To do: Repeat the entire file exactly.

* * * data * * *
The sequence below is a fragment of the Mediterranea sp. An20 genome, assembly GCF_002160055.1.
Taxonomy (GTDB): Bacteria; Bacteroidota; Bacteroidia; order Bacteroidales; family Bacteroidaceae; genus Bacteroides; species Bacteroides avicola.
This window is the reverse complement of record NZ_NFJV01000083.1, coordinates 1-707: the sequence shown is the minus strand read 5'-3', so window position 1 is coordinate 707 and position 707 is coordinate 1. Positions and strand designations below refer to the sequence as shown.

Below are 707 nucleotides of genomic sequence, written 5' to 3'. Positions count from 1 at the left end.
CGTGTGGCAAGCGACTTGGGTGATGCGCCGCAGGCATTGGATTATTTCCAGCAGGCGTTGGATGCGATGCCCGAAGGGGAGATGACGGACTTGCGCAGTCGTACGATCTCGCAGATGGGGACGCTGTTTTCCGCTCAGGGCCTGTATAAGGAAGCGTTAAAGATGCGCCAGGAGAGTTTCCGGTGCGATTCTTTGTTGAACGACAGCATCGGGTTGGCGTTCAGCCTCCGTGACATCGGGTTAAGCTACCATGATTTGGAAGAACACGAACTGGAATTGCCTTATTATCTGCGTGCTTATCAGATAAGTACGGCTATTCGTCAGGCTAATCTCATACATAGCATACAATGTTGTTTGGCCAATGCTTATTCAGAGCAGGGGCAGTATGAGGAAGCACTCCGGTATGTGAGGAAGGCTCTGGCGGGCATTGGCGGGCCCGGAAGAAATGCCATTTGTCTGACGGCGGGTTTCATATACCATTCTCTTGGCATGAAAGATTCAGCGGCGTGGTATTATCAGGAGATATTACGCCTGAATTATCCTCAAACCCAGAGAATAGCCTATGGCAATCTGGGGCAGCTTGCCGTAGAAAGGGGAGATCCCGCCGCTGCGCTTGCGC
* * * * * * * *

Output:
The sequence below is a fragment of the Mediterranea sp. An20 genome, assembly GCF_002160055.1.
Taxonomy (GTDB): Bacteria; Bacteroidota; Bacteroidia; order Bacteroidales; family Bacteroidaceae; genus Bacteroides; species Bacteroides avicola.
This window is the reverse complement of record NZ_NFJV01000083.1, coordinates 1-707: the sequence shown is the minus strand read 5'-3', so window position 1 is coordinate 707 and position 707 is coordinate 1. Positions and strand designations below refer to the sequence as shown.

Below are 707 nucleotides of genomic sequence, written 5' to 3'. Positions count from 1 at the left end.
CGTGTGGCAAGCGACTTGGGTGATGCGCCGCAGGCATTGGATTATTTCCAGCAGGCGTTGGATGCGATGCCCGAAGGGGAGATGACGGACTTGCGCAGTCGTACGATCTCGCAGATGGGGACGCTGTTTTCCGCTCAGGGCCTGTATAAGGAAGCGTTAAAGATGCGCCAGGAGAGTTTCCGGTGCGATTCTTTGTTGAACGACAGCATCGGGTTGGCGTTCAGCCTCCGTGACATCGGGTTAAGCTACCATGATTTGGAAGAACACGAACTGGAATTGCCTTATTATCTGCGTGCTTATCAGATAAGTACGGCTATTCGTCAGGCTAATCTCATACATAGCATACAATGTTGTTTGGCCAATGCTTATTCAGAGCAGGGGCAGTATGAGGAAGCACTCCGGTATGTGAGGAAGGCTCTGGCGGGCATTGGCGGGCCCGGAAGAAATGCCATTTGTCTGACGGCGGGTTTCATATACCATTCTCTTGGCATGAAAGATTCAGCGGCGTGGTATTATCAGGAGATATTACGCCTGAATTATCCTCAAACCCAGAGAATAGCCTATGGCAATCTGGGGCAGCTTGCCGTAGAAAGGGGAGATCCCGCCGCTGCGCTTGCGC